In response to campaigners' letters about lock houses, Defra writes that British Waterways runs the Thames

Oh dear. If you’re looking for reassurance that central Government understands your concerns about the sale and renting out of lock houses on the Thames, look away now.

In an embarrassing slip, or rather, slips, the Department for Environment, Food and Rural Affairs (Defra), has been responding to campaigners that have written to it with concerns for the future of the Thames thusly: “British Waterways own 57 houses [on the Thames] and have 45 lock sites and some of the houses are not located on the lockside.”

And further: “British Waterways will still provide the same standard of service in managing weirs and water levels that are an important part of flood risk management on the Thames.”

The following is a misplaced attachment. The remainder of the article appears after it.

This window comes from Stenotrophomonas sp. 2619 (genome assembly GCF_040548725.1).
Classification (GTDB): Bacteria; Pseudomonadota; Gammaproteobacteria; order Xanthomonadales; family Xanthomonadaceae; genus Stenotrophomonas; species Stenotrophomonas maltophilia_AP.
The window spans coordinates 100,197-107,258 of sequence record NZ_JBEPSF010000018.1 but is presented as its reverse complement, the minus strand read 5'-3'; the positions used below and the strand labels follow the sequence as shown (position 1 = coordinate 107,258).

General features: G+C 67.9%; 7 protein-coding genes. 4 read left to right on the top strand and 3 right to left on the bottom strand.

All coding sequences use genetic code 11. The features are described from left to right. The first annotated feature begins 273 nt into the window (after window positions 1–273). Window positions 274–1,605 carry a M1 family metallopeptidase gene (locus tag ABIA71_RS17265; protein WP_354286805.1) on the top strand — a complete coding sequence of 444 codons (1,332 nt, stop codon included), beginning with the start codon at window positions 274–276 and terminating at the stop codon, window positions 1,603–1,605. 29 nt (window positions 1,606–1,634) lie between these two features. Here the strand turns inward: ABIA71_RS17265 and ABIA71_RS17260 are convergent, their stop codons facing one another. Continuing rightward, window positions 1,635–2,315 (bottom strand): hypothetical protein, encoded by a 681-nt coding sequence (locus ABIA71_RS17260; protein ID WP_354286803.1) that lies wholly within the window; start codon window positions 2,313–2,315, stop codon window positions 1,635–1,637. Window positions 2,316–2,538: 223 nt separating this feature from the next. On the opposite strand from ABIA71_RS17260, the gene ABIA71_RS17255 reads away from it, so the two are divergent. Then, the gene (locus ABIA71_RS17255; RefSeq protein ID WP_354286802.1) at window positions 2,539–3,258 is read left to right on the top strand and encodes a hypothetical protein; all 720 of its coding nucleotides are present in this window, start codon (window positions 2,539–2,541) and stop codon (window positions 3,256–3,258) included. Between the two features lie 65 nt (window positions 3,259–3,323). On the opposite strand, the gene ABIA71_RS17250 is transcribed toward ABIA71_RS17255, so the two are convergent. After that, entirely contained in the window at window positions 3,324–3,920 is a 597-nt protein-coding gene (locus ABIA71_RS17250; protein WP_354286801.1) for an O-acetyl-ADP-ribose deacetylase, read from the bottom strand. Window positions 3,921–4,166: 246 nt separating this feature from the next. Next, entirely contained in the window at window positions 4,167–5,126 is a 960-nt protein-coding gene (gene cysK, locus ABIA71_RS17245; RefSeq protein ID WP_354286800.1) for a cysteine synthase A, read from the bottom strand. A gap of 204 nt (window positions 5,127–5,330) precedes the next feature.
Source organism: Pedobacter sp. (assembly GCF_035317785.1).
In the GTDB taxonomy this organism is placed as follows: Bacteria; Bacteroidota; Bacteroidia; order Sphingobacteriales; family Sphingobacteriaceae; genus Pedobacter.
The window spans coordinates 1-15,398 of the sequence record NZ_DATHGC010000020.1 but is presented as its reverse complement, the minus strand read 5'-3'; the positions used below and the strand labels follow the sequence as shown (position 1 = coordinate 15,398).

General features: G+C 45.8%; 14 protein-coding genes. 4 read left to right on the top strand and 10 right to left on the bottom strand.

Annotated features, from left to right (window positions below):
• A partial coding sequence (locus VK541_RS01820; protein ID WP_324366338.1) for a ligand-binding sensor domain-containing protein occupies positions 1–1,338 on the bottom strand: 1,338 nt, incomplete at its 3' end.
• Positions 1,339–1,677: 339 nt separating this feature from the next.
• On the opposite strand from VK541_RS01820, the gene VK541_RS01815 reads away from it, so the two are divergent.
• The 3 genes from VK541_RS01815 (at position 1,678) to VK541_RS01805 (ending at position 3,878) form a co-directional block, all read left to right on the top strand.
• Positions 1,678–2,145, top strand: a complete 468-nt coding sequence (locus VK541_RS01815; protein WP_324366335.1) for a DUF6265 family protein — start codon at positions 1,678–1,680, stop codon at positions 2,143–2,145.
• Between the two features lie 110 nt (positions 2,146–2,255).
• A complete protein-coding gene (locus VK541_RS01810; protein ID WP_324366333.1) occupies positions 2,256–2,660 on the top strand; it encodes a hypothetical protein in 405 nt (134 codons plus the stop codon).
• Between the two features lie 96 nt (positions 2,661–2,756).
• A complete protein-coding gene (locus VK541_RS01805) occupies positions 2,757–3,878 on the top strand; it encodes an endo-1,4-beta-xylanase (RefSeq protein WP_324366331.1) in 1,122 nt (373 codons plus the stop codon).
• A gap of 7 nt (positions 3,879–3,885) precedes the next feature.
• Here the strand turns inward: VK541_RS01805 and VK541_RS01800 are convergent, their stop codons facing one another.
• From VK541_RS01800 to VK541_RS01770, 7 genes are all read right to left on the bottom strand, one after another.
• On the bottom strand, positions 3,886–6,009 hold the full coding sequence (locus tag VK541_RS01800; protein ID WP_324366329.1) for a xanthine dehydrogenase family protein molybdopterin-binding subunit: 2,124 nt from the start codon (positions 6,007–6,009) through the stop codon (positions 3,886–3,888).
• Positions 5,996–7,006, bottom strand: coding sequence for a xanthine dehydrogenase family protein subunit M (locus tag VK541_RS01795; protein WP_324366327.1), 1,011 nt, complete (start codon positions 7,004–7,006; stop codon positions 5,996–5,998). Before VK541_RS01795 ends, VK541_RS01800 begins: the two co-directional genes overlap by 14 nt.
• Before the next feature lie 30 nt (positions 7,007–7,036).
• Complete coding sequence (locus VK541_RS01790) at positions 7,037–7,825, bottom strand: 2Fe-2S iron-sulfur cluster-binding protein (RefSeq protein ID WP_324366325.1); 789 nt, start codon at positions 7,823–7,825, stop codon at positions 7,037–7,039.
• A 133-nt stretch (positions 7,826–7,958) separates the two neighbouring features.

In fact, British Waterways, which has nothing to do with the Thames, is mentioned no less than five times in the standard letter of response, and the Environment Agency, which runs the navigation, not once.

As any inland boater will know, British Waterways runs the country’s canal network, and the EA its rivers. There are crossovers, such as the Severn, but these are few and far between.

Such a stunning oversight may be symptomatic of an unwieldy bureaucracy, but it does nothing to instil confidence in those that hope the Government might understand their concerns and act on them.

After being contacted by MBM for comment on the mistake, Defra said: “This was an unfortunate oversight, a simple mistake made in drafting the letters which was not spotted before they were sent.

“Corrected letters and an apology are being sent to all concerned.”

For all the latest on the lock house story, make sure you pick up July’s MBM, out 19 June.